Fly it 7 times per week. It's against most AWS passengers' religion to fly on an airline that doesn't serve a destination every day.

Miller11

  • Former member
Re: Long-Haul Profitability
« Reply #16 on: March 23, 2012, 04:11:15 PM »
Do you ever see BA advertising economy class? Rarely. All the adverts I see for them and other airlines such as Singapore Airlines and Qatar are for First/Business because they are why make the money. Im afraid first year of a degree means diddly squat. Maybe come back when you graduate. You don't see first year doctors doing open heart surgery.

Just consider if you had to fly with some crappy scottish airline which nobody has heard of on a transatlantic, would you be willing to pay 5000 of your money with no assurances of the service you are getting.

you should be a politician :laugh:

highlander1715

  • Former member
Re: Long-Haul Profitability
« Reply #17 on: March 23, 2012, 04:51:00 PM »
Fly it 7 times per week. It's against most AWS passengers' religion to fly on an airline that doesn't serve a destination every day.

It is 1956 go read a timetable for the period a lot of of long haul is historically served 2/3 times a week.

But let's just forget history and play the game like it's a low demand 1990 with older aeroplanes and cheaper fuel.
« Last Edit: March 23, 2012, 04:59:42 PM by highlander1715 »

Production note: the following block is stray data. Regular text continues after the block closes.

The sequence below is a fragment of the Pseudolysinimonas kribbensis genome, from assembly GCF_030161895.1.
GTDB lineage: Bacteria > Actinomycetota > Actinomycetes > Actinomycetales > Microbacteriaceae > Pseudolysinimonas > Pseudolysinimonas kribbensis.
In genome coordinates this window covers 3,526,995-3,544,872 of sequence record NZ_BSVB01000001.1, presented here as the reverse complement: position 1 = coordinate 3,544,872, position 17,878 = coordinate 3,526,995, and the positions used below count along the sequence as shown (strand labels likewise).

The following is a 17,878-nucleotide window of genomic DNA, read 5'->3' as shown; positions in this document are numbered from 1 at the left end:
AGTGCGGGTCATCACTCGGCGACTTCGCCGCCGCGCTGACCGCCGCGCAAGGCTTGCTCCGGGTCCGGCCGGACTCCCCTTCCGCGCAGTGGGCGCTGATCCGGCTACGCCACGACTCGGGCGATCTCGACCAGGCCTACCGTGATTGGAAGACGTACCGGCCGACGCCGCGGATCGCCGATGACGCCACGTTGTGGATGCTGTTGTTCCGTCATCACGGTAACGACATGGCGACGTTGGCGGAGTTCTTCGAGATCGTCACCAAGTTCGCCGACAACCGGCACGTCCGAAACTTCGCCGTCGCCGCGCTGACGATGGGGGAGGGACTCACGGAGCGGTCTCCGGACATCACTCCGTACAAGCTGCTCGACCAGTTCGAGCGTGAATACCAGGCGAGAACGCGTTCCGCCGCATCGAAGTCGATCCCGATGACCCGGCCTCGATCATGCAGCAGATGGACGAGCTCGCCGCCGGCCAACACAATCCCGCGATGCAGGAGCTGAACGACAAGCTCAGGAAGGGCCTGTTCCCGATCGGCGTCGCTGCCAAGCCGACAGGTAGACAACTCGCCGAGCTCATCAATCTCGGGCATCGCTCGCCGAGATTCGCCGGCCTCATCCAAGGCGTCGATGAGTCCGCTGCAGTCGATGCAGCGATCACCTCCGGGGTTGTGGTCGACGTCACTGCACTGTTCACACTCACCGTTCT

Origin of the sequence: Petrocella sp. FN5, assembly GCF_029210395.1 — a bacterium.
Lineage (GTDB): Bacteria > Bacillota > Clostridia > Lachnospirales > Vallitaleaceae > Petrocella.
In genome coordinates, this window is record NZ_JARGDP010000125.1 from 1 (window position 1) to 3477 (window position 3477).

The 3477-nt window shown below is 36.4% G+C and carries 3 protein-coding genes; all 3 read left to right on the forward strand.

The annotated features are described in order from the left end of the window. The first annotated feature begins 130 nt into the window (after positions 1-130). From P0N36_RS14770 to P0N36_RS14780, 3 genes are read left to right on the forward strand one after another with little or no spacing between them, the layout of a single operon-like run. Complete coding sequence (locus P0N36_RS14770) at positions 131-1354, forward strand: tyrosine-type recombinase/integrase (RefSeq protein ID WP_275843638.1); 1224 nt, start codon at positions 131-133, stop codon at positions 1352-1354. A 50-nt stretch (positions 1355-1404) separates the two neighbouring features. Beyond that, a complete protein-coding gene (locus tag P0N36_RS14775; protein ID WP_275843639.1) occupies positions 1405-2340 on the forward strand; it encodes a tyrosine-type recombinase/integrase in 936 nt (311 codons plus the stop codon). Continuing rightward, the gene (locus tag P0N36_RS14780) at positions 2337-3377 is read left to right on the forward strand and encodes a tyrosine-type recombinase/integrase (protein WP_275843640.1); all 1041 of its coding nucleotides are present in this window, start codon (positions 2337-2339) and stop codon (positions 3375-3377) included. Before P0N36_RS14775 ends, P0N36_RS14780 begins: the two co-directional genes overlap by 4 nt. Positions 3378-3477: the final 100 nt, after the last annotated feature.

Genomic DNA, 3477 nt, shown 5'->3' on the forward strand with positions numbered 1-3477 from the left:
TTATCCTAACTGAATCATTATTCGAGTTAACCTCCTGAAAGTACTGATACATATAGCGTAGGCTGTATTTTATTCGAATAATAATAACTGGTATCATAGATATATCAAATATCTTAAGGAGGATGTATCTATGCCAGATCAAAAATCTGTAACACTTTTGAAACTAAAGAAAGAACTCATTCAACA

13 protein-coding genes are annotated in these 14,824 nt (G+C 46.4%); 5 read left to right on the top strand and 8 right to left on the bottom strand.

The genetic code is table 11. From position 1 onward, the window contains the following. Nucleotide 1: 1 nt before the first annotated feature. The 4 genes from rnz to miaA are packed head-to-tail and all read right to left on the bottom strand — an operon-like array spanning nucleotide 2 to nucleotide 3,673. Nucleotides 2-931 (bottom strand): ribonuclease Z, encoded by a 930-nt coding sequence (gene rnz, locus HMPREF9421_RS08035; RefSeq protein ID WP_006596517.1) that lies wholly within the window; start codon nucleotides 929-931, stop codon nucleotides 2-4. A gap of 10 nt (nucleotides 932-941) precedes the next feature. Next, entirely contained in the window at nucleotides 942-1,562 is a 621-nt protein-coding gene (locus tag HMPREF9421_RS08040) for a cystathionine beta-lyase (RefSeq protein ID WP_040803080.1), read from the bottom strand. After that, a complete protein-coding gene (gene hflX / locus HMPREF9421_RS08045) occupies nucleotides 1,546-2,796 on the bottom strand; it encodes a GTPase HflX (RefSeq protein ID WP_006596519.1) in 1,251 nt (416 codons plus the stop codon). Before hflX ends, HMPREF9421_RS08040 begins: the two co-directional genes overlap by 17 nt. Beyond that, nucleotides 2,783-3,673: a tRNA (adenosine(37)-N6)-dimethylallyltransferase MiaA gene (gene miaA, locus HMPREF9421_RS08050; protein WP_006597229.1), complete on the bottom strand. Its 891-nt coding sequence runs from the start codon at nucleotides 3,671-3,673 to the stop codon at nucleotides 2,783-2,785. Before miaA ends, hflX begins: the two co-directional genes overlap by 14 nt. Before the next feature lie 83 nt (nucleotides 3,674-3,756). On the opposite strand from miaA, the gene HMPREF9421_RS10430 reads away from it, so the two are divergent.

Offline alexgv1

  • Members
  • Posts: 2184
Re: Long-Haul Profitability
« Reply #18 on: March 23, 2012, 04:54:50 PM »
you should be a politician :laugh:

That has the potential to be one of the most offensive things you can say to somebody :laugh:

I'll take it as a compliment though  8)
CEO of South Where Airlines (SWA|WH)

highlander1715

  • Former member
Re: Long-Haul Profitability
« Reply #19 on: March 23, 2012, 05:02:40 PM »
Do you ever see BA advertising economy class? Rarely. All the adverts I see for them and other airlines such as Singapore Airlines and Qatar are for First/Business because they are why make the money. Im afraid first year of a degree means diddly squat. Maybe come back when you graduate. You don't see first year doctors doing open heart surgery.

Just consider if you had to fly with some crappy scottish airline which nobody has heard of on a transatlantic, would you be willing to pay 5000 of your money with no assurances of the service you are getting.

Singapore and Qatar airlines did not exist in 1956 and where did I say I was a student?  I have been in business for 40 years and if I spoke to my paying customers as you do I would be looking for a new line of work